(by Private Notice) asked the Prime Minister whether he has any statement to make about General Giraud's recent speech.
His Majesty's Government warmly welcome General Giraud's speech, in particular his repudiation of the armistice and his abolition of French legislation subsequent to 22nd June, 1940, as well as his decision that the municipal assemblies and the Conseils Généraux will resume their traditional rôle with their members elected by the people, and his abrogation of all racial distinction between native Moslem and Jewish inhabitants.In order to achieve the liberation of France through victory, Frenchmen everywhere must be united, and above all, all Frenchmen outside the Nazi power should act loyally against the common enemy without a day's needless delay. In view of General Giraud's speech and the National Committee's memorandum, it now appears that no questions of principle divide these two bodies of Frenchmen. I have informed the United States Government that I was proposing to make this statement, and I have reason to believe that they are in entire agreement with it.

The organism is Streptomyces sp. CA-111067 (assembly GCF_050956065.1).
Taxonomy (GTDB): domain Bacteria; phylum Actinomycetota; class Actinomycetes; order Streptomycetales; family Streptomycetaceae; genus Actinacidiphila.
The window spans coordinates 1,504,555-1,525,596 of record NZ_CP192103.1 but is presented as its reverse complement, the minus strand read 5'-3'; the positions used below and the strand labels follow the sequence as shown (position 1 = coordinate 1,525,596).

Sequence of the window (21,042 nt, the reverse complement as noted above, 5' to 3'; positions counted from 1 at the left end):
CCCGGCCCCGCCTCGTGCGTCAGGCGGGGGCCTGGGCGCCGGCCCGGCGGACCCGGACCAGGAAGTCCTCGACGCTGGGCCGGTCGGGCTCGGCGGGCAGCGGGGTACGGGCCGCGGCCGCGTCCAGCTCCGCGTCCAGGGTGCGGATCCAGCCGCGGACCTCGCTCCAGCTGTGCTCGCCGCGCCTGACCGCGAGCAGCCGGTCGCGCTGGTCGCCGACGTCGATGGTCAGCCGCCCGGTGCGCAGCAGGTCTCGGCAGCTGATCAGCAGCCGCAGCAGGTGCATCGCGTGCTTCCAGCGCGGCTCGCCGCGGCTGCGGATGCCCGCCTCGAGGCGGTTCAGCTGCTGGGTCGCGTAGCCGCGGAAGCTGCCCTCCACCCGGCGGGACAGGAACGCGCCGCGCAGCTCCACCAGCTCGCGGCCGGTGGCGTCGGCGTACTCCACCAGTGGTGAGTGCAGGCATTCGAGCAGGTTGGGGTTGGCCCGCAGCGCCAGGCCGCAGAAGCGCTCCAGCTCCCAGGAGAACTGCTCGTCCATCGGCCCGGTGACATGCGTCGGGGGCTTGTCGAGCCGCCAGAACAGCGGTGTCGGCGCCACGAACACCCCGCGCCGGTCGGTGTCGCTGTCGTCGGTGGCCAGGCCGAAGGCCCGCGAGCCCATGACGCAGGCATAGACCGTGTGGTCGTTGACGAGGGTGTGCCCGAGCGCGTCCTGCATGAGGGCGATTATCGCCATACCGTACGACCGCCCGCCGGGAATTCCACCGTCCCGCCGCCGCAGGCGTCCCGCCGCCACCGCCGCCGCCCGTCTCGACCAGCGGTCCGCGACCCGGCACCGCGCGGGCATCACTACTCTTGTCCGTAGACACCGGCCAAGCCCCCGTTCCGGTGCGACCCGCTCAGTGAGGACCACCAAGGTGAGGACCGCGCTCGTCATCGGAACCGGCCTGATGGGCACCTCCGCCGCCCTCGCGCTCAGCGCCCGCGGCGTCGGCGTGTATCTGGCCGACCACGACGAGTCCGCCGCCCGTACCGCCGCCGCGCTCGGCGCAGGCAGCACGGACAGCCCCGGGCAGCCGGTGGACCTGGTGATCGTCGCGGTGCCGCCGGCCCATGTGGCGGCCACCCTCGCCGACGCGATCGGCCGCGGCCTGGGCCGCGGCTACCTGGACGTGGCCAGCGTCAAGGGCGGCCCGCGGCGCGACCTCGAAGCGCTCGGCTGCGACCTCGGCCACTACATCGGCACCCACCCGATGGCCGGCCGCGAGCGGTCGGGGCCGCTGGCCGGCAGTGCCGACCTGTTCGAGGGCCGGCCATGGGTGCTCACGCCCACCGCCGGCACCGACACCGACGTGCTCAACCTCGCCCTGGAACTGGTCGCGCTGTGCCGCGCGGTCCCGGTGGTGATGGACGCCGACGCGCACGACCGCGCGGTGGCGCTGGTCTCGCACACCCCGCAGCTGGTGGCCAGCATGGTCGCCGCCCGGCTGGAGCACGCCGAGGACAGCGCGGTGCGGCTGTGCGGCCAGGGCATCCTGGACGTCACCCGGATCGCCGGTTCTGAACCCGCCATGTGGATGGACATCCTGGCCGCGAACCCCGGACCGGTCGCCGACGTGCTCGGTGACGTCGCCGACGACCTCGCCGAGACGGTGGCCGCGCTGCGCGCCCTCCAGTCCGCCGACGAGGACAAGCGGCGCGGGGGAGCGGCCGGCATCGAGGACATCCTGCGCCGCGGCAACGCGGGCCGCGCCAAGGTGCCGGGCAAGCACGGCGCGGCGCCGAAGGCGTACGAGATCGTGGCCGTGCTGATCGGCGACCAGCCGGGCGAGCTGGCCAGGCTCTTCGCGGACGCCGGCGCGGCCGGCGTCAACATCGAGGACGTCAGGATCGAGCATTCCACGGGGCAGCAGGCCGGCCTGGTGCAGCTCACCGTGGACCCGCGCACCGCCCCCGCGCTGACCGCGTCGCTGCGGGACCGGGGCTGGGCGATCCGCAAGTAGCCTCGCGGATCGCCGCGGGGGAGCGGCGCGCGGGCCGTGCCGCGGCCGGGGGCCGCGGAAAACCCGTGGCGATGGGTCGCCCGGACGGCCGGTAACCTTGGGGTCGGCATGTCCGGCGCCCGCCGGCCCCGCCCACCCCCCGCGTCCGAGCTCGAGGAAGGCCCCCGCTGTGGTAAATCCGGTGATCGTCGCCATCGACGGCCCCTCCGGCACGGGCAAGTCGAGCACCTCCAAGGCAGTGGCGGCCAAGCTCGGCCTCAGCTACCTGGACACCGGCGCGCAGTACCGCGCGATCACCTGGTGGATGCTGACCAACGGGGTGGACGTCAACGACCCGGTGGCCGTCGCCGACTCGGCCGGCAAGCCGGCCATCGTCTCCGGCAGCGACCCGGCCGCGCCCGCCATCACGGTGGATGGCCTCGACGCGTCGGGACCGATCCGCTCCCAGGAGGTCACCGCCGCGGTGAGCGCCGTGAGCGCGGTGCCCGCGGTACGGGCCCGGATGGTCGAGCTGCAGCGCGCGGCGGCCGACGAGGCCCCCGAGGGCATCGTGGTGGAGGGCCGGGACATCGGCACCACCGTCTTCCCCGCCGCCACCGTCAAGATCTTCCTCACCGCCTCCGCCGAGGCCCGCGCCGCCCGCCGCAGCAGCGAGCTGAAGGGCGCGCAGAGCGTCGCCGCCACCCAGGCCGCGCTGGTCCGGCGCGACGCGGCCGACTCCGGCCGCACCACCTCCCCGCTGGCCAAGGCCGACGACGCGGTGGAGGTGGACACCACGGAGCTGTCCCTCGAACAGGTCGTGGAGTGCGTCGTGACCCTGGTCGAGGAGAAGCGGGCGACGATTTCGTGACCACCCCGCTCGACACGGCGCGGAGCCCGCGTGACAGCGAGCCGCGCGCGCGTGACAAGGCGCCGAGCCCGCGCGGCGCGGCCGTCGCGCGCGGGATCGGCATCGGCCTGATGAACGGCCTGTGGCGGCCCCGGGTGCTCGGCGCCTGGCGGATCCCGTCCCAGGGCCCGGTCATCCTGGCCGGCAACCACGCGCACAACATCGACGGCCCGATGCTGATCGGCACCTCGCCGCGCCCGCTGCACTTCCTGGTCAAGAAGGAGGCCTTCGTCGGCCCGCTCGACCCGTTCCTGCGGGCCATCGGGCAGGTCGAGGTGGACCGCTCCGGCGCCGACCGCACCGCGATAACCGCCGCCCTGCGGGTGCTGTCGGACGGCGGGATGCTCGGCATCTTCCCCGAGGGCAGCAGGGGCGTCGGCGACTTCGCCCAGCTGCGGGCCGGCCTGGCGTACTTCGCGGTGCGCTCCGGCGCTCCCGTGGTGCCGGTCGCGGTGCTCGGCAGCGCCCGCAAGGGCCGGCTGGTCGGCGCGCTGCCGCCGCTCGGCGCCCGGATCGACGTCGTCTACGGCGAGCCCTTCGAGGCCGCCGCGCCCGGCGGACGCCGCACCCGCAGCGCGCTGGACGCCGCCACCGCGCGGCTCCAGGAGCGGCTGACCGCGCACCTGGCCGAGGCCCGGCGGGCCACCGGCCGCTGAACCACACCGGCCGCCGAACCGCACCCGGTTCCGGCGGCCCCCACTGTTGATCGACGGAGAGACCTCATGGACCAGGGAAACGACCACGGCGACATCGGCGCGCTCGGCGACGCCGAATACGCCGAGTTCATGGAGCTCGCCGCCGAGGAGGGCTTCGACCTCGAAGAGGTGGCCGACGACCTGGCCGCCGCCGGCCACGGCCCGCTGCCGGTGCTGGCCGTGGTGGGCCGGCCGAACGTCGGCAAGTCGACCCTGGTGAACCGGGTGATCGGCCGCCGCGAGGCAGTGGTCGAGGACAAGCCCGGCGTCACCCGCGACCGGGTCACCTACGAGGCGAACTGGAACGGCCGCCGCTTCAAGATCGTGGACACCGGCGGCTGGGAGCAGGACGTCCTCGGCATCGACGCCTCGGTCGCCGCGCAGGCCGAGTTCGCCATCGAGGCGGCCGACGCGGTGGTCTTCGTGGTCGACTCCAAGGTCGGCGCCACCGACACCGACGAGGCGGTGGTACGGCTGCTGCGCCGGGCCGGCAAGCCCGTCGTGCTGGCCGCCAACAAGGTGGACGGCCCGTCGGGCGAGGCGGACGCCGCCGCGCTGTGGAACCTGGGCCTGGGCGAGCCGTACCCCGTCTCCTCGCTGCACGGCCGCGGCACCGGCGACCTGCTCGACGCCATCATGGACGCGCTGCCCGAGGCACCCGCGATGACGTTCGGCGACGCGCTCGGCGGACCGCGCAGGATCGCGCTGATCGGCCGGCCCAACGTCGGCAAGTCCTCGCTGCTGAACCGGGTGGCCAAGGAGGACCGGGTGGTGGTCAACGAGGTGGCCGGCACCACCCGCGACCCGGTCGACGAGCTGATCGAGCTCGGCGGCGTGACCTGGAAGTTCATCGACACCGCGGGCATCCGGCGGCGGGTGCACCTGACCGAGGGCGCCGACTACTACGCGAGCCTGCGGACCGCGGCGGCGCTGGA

Will the right hon. Gentleman say whether any steps are being taken to make the text of General Giraud's speech known to the people of France?
I will mention the matter to the Minister of Information. I do not know what has happened, but I think that undoubtedly action has been taken.
Can my right hon. Friend say whether it is General de Gaulle's intention to accept General Giraud's invitation to visit him?
I do not know at the present time, because I understand the invitation has gone through General Catroux, as head of the Mission, and General Catroux is at present moving about, but I trust that a meeting between the two Generals will be arranged in due course.
Will that mean that the whole of the prisoners in North Africa will now be released?
I have nothing to add to the statement which I gave earlier in reply to another Question.